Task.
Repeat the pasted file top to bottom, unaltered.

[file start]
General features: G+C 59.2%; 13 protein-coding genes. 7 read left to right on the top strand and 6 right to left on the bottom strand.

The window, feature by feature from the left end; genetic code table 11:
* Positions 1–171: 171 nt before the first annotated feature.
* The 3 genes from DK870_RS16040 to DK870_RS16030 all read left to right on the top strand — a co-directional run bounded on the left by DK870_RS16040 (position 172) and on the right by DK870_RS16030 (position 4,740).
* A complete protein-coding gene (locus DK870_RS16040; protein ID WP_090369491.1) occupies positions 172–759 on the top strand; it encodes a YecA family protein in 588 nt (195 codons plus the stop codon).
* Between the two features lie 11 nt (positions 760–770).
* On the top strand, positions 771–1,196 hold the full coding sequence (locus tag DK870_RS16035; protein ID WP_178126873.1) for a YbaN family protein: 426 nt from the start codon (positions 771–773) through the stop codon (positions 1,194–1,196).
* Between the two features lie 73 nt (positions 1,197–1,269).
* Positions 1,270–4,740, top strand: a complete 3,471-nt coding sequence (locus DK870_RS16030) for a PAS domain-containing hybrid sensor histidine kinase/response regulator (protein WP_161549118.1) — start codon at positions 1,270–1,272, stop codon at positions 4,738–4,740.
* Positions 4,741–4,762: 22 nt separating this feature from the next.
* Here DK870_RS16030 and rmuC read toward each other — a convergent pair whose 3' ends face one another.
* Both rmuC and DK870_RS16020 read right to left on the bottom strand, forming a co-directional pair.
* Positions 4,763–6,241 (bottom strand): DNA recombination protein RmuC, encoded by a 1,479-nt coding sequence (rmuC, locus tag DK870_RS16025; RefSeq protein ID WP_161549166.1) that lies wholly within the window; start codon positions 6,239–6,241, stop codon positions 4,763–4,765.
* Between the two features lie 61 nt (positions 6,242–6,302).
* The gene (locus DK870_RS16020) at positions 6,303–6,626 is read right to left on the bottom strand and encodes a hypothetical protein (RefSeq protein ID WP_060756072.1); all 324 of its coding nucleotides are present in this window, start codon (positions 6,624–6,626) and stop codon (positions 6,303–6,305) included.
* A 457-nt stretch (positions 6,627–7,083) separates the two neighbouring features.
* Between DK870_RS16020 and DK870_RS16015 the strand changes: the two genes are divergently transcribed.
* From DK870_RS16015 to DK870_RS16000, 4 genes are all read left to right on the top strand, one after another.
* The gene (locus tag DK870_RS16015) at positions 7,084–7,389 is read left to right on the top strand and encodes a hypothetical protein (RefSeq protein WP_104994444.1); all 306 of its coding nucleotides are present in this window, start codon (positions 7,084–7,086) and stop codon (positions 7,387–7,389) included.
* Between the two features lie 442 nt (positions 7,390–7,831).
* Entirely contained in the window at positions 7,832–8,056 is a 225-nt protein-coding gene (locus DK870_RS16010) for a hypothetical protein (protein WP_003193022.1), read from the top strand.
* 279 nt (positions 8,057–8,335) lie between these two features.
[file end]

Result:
General features: G+C 59.2%; 13 protein-coding genes. 7 read left to right on the top strand and 6 right to left on the bottom strand.

The window, feature by feature from the left end; genetic code table 11:
* Positions 1–171: 171 nt before the first annotated feature.
* The 3 genes from DK870_RS16040 to DK870_RS16030 all read left to right on the top strand — a co-directional run bounded on the left by DK870_RS16040 (position 172) and on the right by DK870_RS16030 (position 4,740).
* A complete protein-coding gene (locus DK870_RS16040; protein ID WP_090369491.1) occupies positions 172–759 on the top strand; it encodes a YecA family protein in 588 nt (195 codons plus the stop codon).
* Between the two features lie 11 nt (positions 760–770).
* On the top strand, positions 771–1,196 hold the full coding sequence (locus tag DK870_RS16035; protein ID WP_178126873.1) for a YbaN family protein: 426 nt from the start codon (positions 771–773) through the stop codon (positions 1,194–1,196).
* Between the two features lie 73 nt (positions 1,197–1,269).
* Positions 1,270–4,740, top strand: a complete 3,471-nt coding sequence (locus DK870_RS16030) for a PAS domain-containing hybrid sensor histidine kinase/response regulator (protein WP_161549118.1) — start codon at positions 1,270–1,272, stop codon at positions 4,738–4,740.
* Positions 4,741–4,762: 22 nt separating this feature from the next.
* Here DK870_RS16030 and rmuC read toward each other — a convergent pair whose 3' ends face one another.
* Both rmuC and DK870_RS16020 read right to left on the bottom strand, forming a co-directional pair.
* Positions 4,763–6,241 (bottom strand): DNA recombination protein RmuC, encoded by a 1,479-nt coding sequence (rmuC, locus tag DK870_RS16025; RefSeq protein ID WP_161549166.1) that lies wholly within the window; start codon positions 6,239–6,241, stop codon positions 4,763–4,765.
* Between the two features lie 61 nt (positions 6,242–6,302).
* The gene (locus DK870_RS16020) at positions 6,303–6,626 is read right to left on the bottom strand and encodes a hypothetical protein (RefSeq protein ID WP_060756072.1); all 324 of its coding nucleotides are present in this window, start codon (positions 6,624–6,626) and stop codon (positions 6,303–6,305) included.
* A 457-nt stretch (positions 6,627–7,083) separates the two neighbouring features.
* Between DK870_RS16020 and DK870_RS16015 the strand changes: the two genes are divergently transcribed.
* From DK870_RS16015 to DK870_RS16000, 4 genes are all read left to right on the top strand, one after another.
* The gene (locus tag DK870_RS16015) at positions 7,084–7,389 is read left to right on the top strand and encodes a hypothetical protein (RefSeq protein WP_104994444.1); all 306 of its coding nucleotides are present in this window, start codon (positions 7,084–7,086) and stop codon (positions 7,387–7,389) included.
* Between the two features lie 442 nt (positions 7,390–7,831).
* Entirely contained in the window at positions 7,832–8,056 is a 225-nt protein-coding gene (locus DK870_RS16010) for a hypothetical protein (protein WP_003193022.1), read from the top strand.
* 279 nt (positions 8,057–8,335) lie between these two features.